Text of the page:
BUDAPEST, Oct 9 (Reuters)Central European currencies firmed on Friday, with the Hungarian forint extending gains after a lower-than-expected September inflation reading took pressure off the central bank and the trade balance posted a sizeable surplus in August.

While the decline in inflation temporarily relieves the National Bank of Hungary, which is battling inflation and deepening recession worries, risks in Central European and emerging markets are high as COVID-19 cases spike.

“The slowing pace of recovery in CEE and the rising number of new COVID-19 cases will likely keep risks elevated,” Morgan Stanley analysts said in a note.

“While we think that the benign September inflation print will ease some of the pressure for the (Hungarian) central bank to deliver tighter monetary conditions, we think that it is too early for it to consider realigning the one-week depo rate to the base rate at 0.60%.”

The bank hiked the one-week depo rate by 15 basis points to 0.75% on Sept. 25, which helped shore up the weakening forint and reverse a negative trend.

On Friday, the forint EURHUF= was up 0.1% at 357.20 to the euro, after it outperformed peers on Thursday.

Hungary posted a foreign trade surplus of 251 million euros ($295.98 million) in August, above analyst forecasts for 140 million.

The Czech crown EURCZK= was also 0.1% firmer, even though the Czech Republic’s daily cases of the novel coronavirus rose to 5,394 on Thursday, the third record tally in a row.

“Thursday was a bad day for the CZK rates, (on) the long end dropping by 6 bps on disappointing retail sales, a record number of new COVID-19 cases and tighter government restrictions announced in the afternoon,” Komercni Banka trader Marek Lesko said in a morning note on Friday.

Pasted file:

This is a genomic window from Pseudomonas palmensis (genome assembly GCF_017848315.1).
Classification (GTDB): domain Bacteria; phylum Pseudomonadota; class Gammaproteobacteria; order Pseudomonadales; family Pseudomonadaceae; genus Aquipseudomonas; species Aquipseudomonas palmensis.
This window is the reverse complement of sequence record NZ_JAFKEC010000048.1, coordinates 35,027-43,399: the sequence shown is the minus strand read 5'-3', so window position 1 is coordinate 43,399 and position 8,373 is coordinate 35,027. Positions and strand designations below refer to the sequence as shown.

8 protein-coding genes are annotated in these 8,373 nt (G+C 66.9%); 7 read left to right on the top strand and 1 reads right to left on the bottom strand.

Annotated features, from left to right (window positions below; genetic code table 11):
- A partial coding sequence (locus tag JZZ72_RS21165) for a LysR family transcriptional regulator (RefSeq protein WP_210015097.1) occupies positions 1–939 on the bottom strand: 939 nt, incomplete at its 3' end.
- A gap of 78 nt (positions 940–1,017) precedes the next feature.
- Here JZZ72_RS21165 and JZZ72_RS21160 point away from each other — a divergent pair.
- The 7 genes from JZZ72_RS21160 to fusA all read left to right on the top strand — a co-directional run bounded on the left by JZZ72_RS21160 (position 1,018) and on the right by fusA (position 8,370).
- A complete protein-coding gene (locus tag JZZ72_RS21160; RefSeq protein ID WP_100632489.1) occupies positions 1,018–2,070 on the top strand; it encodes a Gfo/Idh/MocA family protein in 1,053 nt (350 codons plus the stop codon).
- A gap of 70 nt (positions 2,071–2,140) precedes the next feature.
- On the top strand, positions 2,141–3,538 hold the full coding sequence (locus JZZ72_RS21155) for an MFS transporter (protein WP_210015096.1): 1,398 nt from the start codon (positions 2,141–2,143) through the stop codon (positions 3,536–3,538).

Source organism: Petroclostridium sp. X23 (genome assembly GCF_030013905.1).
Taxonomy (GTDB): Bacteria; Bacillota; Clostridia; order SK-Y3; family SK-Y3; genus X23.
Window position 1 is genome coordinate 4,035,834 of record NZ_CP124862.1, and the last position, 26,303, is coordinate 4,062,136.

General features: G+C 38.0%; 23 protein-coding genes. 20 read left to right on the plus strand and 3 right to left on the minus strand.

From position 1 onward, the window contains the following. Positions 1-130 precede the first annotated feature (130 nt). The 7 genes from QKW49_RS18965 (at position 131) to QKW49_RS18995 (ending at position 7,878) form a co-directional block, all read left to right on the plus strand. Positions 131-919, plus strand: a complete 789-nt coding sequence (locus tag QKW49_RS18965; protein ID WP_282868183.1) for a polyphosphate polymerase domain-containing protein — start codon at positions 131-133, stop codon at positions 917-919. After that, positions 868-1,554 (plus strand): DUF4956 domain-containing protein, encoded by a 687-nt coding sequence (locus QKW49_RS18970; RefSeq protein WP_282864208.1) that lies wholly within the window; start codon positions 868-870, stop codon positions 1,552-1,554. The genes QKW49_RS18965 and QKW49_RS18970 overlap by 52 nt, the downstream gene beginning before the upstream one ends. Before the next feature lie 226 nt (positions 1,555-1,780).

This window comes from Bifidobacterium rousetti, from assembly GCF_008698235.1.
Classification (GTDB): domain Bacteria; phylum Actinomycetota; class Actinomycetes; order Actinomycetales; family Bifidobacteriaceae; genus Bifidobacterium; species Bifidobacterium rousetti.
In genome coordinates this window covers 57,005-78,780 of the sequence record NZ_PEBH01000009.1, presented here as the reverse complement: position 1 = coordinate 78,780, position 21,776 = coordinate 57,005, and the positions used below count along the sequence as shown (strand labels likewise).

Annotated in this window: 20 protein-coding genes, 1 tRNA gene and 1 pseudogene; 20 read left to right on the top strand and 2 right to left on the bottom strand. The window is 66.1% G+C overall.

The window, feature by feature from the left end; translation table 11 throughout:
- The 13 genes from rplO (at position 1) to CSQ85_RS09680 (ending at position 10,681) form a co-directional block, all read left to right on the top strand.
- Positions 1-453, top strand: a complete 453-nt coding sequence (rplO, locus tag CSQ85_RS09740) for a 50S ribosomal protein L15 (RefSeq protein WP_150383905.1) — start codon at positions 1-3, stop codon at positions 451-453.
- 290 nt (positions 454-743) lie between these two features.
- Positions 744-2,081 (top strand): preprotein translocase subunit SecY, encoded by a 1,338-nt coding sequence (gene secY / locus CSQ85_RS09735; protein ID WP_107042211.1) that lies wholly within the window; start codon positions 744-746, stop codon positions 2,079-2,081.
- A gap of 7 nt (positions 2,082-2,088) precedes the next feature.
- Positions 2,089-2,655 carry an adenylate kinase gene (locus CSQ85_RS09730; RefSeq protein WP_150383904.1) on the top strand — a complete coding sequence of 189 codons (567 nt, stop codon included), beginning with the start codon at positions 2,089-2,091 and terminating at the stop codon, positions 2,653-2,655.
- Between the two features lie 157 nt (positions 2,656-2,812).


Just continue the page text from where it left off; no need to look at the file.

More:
The Czech government will tighten anti-coronavirus measures from

By Miroslava Krufova and Alan Charlish

WARSAW (Reuters) – The Czech crown

looks set to lead the charge as central and eastern European currencies bounce back over the next 12 months from recent losses on hopes of improvement in the global pandemic situation, a Reuters poll found.
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September was a difficult month for CEE currencies, with the crown, the Polish zloty

and the Hungarian forint

losing 2-3% as rising numbers of coronavirus cases stoked fears of a damaging second wave.
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However, according to the poll of 39 analysts, the crown will gain 4.6% versus Wednesday’s European close to 25.80 against the euro in a year, as pandemic worries calm and the focus shifts back to fundamentals.

“While uncertainty regarding the second wave of the pandemic and regarding the impact of related restrictions on economic activity may last also in the coming weeks, I think the CEE currencies over-reacted with their recent depreciation,” said Radomir Jac, Chief Economist at Generali Investments CEE in Prague.

“The macroeconomic background remains supportive for the view that the Czech crown will recover from its recent losses as soon as concerns regarding the impact of the pandemic moderate.”

In Hungary, where the central bank faces a deep recession coupled with rising inflation, the forint is seen firming 1.4% against the euro to 358.50 in a year. However, expectations are less optimistic than in September when the forint was expected to be the region’s best-performing currency.

“HUF is to remain under pressure mainly because of the flight to safety due to the upcoming uncertainty regarding the U.S. elections and the COVID-19 situation,” said Peter Virovacz, senior economist at ING in Budapest.

“Hopefully the worst will be behind us by the second quarter of 2021 and then we will see some appreciation in the EM